Britain's clairvoyants, mediums and mystics foresee trouble ahead.
A group of "spiritual workers" demonstrated in London on Friday against government plans to include their services under consumer protection rules. They fear the move could leave them open to lawsuits by disgruntled customers and troublesome skeptics.
"We live in a very litigious society," said Carole McEntee-Taylor, a spiritual healer and general secretary of the newly founded Spiritual Workers' Association. "There are frauds out there, but to tar everybody with the same brush is really naive."
Spiritual services are currently covered by the Fraudulent Mediums Act, introduced in 1951 to punish "persons who fraudulently purport to act as spiritualistic mediums or to exercise powers of telepathy, clairvoyance or other similar powers." Under the law, itself a replacement for the 18th-century Witchcraft Act, prosecutors must prove a medium or healer intended to commit fraud to secure a conviction.
But starting next month, spiritualists will come under consumer protection regulations, a long-planned move the government says will simplify the law and bring Britain into line with European Union rules.
Mystics fear lawsuits
The government says the regulations target "misleading or aggressive" activities and "will not affect the supply of spiritualistic services in themselves."
But many mystics fear they could be sued by customers unhappy with the service they have received, or forced to prove in court they really have otherworldly powers. Some envision having to make customers sign a waiver before a seance or a sitting. Even more gallingly, they fear they might have to advertise that their services are for entertainment purposes only.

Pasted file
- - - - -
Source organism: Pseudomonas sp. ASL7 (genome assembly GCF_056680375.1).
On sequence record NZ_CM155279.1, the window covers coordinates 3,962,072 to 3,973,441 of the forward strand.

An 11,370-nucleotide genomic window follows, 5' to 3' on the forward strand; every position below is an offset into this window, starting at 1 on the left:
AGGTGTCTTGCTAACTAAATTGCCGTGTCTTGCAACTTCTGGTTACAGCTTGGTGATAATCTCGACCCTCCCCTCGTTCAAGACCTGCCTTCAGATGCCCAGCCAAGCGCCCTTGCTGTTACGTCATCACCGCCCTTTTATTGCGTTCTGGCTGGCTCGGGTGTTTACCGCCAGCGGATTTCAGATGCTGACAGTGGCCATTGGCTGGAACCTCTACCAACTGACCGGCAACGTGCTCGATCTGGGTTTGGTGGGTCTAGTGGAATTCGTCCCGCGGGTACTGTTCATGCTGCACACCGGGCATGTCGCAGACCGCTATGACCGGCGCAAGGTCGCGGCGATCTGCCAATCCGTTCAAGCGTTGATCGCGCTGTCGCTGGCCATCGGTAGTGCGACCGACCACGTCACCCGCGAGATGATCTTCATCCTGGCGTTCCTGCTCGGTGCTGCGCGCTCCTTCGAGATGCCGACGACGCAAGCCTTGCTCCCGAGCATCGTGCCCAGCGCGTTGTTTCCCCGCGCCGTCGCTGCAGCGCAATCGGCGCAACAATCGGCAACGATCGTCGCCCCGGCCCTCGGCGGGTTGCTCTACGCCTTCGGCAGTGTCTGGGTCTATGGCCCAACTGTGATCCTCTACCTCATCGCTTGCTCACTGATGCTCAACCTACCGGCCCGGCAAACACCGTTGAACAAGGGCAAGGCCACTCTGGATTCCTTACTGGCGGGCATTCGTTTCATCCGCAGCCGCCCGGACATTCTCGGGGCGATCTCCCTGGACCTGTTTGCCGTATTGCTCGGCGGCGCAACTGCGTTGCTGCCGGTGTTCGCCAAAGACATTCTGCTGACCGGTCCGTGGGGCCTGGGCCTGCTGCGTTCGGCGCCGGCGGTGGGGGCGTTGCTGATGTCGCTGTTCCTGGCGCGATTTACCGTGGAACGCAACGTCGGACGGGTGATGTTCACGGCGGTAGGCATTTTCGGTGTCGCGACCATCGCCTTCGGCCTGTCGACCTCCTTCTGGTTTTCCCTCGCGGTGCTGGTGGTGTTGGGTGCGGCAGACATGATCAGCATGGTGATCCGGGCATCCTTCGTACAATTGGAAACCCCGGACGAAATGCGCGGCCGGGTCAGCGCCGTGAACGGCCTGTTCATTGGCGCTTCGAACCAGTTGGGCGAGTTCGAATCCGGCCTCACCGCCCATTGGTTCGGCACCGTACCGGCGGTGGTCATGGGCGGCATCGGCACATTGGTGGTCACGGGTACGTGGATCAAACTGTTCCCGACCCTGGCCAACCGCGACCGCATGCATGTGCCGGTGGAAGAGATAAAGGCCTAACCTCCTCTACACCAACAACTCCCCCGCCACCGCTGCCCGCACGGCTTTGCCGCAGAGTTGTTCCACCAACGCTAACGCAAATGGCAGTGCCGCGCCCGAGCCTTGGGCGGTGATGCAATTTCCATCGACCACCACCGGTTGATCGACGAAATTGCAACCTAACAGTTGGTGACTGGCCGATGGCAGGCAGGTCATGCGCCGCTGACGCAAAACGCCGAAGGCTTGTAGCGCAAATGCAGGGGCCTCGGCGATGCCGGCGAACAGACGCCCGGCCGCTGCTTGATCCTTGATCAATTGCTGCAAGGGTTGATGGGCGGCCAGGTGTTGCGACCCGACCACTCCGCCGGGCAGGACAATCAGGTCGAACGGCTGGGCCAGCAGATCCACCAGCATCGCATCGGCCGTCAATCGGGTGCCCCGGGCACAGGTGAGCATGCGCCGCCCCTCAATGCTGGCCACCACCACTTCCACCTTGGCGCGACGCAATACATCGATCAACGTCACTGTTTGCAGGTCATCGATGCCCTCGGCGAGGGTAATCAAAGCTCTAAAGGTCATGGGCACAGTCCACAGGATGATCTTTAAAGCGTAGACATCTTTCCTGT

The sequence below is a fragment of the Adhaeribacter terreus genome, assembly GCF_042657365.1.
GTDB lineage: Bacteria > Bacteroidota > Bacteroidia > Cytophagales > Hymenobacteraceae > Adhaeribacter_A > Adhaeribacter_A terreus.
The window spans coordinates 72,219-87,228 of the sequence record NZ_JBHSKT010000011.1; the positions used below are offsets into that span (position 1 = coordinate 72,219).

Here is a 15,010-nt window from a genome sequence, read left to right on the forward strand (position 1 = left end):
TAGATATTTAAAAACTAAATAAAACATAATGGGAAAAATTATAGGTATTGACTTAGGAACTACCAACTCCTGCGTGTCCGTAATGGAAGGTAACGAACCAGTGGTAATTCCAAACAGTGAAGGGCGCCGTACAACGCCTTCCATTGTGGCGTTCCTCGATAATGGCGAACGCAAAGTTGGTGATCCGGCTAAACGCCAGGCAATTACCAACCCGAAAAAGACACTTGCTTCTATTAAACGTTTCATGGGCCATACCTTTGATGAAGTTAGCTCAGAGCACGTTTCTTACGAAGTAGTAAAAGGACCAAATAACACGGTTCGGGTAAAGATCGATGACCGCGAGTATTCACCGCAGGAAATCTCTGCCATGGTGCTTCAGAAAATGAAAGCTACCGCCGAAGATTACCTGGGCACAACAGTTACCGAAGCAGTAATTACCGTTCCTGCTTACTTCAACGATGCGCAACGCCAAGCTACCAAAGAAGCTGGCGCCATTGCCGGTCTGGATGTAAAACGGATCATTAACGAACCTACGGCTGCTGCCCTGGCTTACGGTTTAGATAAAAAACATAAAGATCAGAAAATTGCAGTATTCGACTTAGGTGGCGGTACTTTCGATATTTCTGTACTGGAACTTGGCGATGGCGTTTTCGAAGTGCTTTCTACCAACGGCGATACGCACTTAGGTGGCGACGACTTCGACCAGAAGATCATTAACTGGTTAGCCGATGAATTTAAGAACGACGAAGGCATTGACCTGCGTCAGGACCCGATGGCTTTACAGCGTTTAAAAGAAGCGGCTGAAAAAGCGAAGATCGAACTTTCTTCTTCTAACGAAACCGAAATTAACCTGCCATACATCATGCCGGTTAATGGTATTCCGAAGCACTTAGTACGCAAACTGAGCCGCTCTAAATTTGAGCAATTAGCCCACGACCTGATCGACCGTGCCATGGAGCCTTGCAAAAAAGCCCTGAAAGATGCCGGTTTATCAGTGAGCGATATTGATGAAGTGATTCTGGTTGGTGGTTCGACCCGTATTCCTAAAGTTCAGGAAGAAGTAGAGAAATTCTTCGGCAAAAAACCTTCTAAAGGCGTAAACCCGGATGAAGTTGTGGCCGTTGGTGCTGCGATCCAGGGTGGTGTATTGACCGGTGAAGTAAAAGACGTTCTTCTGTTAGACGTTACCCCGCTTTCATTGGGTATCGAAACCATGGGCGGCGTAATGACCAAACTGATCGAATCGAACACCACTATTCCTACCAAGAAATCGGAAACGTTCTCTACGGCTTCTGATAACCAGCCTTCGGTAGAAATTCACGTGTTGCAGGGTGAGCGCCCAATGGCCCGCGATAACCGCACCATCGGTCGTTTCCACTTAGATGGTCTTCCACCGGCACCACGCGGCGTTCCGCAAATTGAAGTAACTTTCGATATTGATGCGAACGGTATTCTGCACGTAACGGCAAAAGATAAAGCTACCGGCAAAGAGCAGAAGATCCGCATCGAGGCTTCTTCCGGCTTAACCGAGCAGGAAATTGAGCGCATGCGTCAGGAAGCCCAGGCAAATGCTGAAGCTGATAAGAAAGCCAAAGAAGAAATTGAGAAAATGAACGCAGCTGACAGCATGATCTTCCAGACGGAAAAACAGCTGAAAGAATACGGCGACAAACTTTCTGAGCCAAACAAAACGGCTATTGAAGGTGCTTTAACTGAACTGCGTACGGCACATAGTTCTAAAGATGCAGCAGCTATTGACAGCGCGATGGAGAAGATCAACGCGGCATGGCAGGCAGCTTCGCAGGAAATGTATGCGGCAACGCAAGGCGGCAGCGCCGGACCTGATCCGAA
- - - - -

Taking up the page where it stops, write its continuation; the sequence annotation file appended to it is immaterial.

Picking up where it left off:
The demonstrators argue that while spiritualism has a commercial side, it is also a religion, and should be treated like any other faith.
"It's a belief system," said McEntee-Taylor, 50. "By putting us under consumer protection regulations, we have to prove what we believe. Other religions don't have to do that."
In protest, McEntee-Taylor and about a dozen colleagues — mediums, healers, psychics and Tarot card readers — gathered under gray skies in Trafalgar Square before marching to Prime Minister Gordon Brown's 10 Downing St. office to hand in a 5,000-signature petition. They may or not have foreseen it, but Brown was not there to receive it — he was away on a trip to the United States.
The looming legal change has set spiritualist Web sites buzzing with speculation. No crystal ball has appeared to predict exactly what it will mean.
Some are less concerned than the protesters about its possible impact. The Spiritual Workers' Association broke away earlier this year from the larger Spiritualists' National Union, which claims 350 affiliated churches. The union says it has concerns about the legal changes and is seeking a dialogue with the government, but has not protested.
Several centuries of legal history suggest mediums have little to fear. The trend shows a long-term softening of attitudes.
The 1735 Witchcraft Act put an end to the execution of those who professed supernatural powers. The law presumed mystics were fakes, to be treated like con artists or beggars and punished with prison or a fine.
The Fraudulent Mediums Act carried a maximum penalty of two years in prison or a fine. It was rarely used, and only a handful have been convicted in recent years.
The new regulations provide for a range of civil and criminal penalties, including two years in prison for the most serious cases.
Groups like the Humanist Association and the National Secular Society have welcomed the legal change, saying it offers consumers greater protection against fraud.
"We are very pleased they are going to be brought under control," said National Secular Society president Terry Sanderson. "There are a lot of con people around who are preying on the vulnerable in society."
The protesters conceded there are sham psychics, mock mediums and other bad apples threatening to spoil the mystical bunch.
"There are so many charlatans out there," said demonstrator Bill Parkins, a medium from Stevenage in central England. "One guy told me someone had charged him $500 because he had a 'cracked aura.'"
But, says McEntee-Taylor, "most people out there are really genuine. They work from the heart, they work with love and they really want to help people."